With the way electronic music has blasted onto the music scene, it is almost surreal to remember that Bassnectar released his first album over ten years ago, when Skrillex was still just a twelve year old emo kid. Since then, dubstep has exploded into the mainstream – even though Bassnectar doesn’t consider himself a part of the scene; and DJs are filling up the same venues as rock bands – which Bassnectar has been doing for years.This is what makes Bassnectar a unique artist. He is always ahead of the curve, making music based on his own tastes and interests. It was the heavy metal music of the 90′s that helped develop his hard, bass-infused sound that many would lump in with other dubstep acts, but that is really decidedly different. His latest album, VaVa Voom, is a natural progression of these sounds along with a host of new influences and new ideas. VaVa Voom has a slew of guests on it, but the one that sticks out the most is the addition of rapper Lupe Fiasco on the album’s title track.
Fiasco, who joined Bassnectar at last year’s Bass Island festival, drops multiple verses packed full of fast paced lyricism that is consistent with the best of Lupe’s work on more fun, party tracks. Bassnectar’s production doesn’t stray far from a standard hip hop banger – it’s a little harder than most of Lupe’s other tracks, but fairly consistent with other southern or west coast style hip hop tracks. Video game style synths make up the melody atop pounding bass and a slowed down vocal sample repeating “Vava Voom/into the room”.’Do It Like This’ featuring producer ill. Gates sounds more like standard Bassnectar. Wobbles galore, chopped up samples, and a host of different sounds coming at you from seemingly different directions. Vocalist Tina Malia makes an appearance on the track ‘Nothing Had Been Broken’, a much slower track featuring a stomping bass beat and haunting synths. This track has an eerie tone to it and almost feels like it would fit into a movie score.One highlight of the album is a track called ‘Pennywise Tribute’. Drawing on his earlier influences, yet sounding much different than much of his current sound, Bassnectar essentially remixed the Pennywise song ‘Bro Hymn’, turning the punk rock classic into a hardcore drum and bass track with wobbles thrown in towards the end. Other than that, the song reads very similar to the original, and, as the title suggests, pays a fitting tribute to the California band that no doubt was a huge influence on the producer.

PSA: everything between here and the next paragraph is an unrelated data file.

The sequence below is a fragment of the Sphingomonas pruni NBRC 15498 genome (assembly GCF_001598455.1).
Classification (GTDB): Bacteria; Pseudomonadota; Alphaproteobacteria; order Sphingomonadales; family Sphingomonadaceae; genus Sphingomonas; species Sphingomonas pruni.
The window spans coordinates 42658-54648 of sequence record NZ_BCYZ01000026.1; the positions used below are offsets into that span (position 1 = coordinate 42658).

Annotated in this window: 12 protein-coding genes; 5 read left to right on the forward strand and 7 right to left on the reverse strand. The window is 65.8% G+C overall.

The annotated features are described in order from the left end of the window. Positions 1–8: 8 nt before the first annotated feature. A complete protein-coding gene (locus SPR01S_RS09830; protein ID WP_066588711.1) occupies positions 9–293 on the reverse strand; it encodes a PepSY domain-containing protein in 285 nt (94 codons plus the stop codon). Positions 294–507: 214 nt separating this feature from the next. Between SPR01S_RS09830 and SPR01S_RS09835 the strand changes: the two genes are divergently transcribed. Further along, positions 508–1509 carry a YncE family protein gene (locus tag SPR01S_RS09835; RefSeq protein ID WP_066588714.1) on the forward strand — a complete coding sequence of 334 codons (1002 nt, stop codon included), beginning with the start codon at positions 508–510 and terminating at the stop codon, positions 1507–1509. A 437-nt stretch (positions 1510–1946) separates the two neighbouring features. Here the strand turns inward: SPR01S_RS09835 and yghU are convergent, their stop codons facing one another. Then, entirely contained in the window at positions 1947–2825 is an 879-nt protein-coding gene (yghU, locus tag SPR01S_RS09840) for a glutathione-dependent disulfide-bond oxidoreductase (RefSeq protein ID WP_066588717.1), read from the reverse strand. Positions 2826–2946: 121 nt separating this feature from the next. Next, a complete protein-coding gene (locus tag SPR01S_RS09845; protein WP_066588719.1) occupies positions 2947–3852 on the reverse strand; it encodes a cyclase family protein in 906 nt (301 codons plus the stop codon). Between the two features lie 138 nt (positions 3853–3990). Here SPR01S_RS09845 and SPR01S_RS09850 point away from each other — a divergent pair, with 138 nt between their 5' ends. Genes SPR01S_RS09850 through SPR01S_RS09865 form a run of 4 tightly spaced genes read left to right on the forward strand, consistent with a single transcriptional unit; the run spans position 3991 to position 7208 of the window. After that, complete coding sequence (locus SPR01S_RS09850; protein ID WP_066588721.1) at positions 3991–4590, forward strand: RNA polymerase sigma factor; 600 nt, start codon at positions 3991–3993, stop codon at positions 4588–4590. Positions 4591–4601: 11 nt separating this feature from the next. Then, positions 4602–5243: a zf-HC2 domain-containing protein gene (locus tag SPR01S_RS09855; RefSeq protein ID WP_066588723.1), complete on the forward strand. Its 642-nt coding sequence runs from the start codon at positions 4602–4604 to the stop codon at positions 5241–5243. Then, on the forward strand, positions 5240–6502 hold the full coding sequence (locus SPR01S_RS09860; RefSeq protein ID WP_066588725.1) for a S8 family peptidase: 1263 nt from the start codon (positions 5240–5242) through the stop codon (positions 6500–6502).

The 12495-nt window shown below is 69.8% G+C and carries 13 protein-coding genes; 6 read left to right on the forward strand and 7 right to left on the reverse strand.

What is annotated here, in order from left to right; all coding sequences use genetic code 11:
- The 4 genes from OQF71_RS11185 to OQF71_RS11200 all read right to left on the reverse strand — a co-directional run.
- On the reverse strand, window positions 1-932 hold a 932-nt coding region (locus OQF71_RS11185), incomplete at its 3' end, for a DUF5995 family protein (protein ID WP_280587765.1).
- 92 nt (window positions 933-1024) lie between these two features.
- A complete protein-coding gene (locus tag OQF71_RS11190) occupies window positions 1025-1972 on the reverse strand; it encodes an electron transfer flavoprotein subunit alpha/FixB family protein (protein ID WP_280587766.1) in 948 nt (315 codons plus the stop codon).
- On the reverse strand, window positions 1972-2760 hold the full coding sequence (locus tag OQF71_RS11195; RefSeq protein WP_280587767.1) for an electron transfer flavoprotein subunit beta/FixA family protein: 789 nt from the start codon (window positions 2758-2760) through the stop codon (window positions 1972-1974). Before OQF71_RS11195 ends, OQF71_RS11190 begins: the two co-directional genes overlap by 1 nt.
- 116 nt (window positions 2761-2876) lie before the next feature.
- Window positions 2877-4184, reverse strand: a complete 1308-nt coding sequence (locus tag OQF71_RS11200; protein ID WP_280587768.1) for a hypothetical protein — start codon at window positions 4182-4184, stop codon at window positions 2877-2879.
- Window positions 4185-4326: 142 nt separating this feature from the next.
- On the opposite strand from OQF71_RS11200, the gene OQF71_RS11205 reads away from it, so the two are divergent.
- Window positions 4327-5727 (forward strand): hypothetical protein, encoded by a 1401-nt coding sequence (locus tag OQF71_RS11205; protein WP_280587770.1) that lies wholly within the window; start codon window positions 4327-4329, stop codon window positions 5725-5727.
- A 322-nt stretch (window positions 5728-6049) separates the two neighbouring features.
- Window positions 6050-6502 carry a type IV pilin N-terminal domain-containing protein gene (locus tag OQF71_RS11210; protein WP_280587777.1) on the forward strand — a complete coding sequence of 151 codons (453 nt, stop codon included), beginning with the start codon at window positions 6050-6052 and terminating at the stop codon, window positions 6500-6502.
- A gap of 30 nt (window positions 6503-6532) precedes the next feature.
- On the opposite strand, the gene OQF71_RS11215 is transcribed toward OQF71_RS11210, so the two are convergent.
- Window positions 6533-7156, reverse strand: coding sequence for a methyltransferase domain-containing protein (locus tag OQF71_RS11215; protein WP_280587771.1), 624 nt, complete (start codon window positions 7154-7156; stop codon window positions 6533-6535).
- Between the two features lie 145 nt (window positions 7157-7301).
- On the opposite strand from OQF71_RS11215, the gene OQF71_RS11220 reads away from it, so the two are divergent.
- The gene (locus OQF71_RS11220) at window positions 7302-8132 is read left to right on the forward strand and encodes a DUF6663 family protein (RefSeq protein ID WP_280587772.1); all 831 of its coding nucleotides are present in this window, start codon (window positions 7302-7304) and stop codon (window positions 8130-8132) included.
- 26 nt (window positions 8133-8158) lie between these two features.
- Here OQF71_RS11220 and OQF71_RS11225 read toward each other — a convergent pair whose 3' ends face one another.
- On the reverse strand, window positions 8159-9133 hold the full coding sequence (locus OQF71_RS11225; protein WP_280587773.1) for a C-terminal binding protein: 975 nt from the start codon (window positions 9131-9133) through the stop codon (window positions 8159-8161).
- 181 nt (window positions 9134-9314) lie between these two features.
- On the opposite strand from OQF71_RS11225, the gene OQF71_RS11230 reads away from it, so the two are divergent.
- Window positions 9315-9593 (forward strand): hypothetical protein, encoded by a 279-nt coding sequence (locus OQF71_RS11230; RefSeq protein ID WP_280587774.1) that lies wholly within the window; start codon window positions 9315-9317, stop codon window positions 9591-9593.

Another interesting track is ‘Laughter Crescendo 2012′, an update of Bassnectar’s original track off of 2004′s ‘Diverse Systems of Throb‘ LP. The track, which has become a Bassnectar staple, is a more laid back song, with earthy tones and a sample of a laughing girl looping in the background. In the re-work, there is an interesting break down in the middle, enhanced drums , and a generally much cleaner production.
This album fits perfectly in Bassnectar’s canon of full length albums. There are progressive tracks that push the boundaries of modern electronic music, along with several songs that sound like classic Bassnectar. There is definitely something for everyone on this album.
L4LM Rating: 4/5
Stream Bassnectar’s ‘VaVa Voom’ here: